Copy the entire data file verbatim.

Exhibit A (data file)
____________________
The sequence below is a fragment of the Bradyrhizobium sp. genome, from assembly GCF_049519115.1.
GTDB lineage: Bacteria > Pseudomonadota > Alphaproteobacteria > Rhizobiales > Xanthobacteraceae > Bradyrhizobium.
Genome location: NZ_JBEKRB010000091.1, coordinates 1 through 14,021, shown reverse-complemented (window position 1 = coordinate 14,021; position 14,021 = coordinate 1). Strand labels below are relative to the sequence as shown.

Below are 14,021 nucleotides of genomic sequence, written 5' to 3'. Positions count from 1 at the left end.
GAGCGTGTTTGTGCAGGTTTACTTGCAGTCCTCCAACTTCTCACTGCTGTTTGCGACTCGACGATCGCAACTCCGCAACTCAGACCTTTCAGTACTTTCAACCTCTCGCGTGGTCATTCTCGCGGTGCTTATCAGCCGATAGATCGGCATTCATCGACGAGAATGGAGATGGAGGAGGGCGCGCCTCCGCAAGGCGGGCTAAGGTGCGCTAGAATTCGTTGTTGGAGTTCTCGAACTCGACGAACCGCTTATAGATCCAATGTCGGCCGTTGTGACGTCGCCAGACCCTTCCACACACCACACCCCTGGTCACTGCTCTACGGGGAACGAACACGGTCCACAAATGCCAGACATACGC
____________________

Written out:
The sequence below is a fragment of the Bradyrhizobium sp. genome, from assembly GCF_049519115.1.
GTDB lineage: Bacteria > Pseudomonadota > Alphaproteobacteria > Rhizobiales > Xanthobacteraceae > Bradyrhizobium.
Genome location: NZ_JBEKRB010000091.1, coordinates 1 through 14,021, shown reverse-complemented (window position 1 = coordinate 14,021; position 14,021 = coordinate 1). Strand labels below are relative to the sequence as shown.

Below are 14,021 nucleotides of genomic sequence, written 5' to 3'. Positions count from 1 at the left end.
GAGCGTGTTTGTGCAGGTTTACTTGCAGTCCTCCAACTTCTCACTGCTGTTTGCGACTCGACGATCGCAACTCCGCAACTCAGACCTTTCAGTACTTTCAACCTCTCGCGTGGTCATTCTCGCGGTGCTTATCAGCCGATAGATCGGCATTCATCGACGAGAATGGAGATGGAGGAGGGCGCGCCTCCGCAAGGCGGGCTAAGGTGCGCTAGAATTCGTTGTTGGAGTTCTCGAACTCGACGAACCGCTTATAGATCCAATGTCGGCCGTTGTGACGTCGCCAGACCCTTCCACACACCACACCCCTGGTCACTGCTCTACGGGGAACGAACACGGTCCACAAATGCCAGACATACGC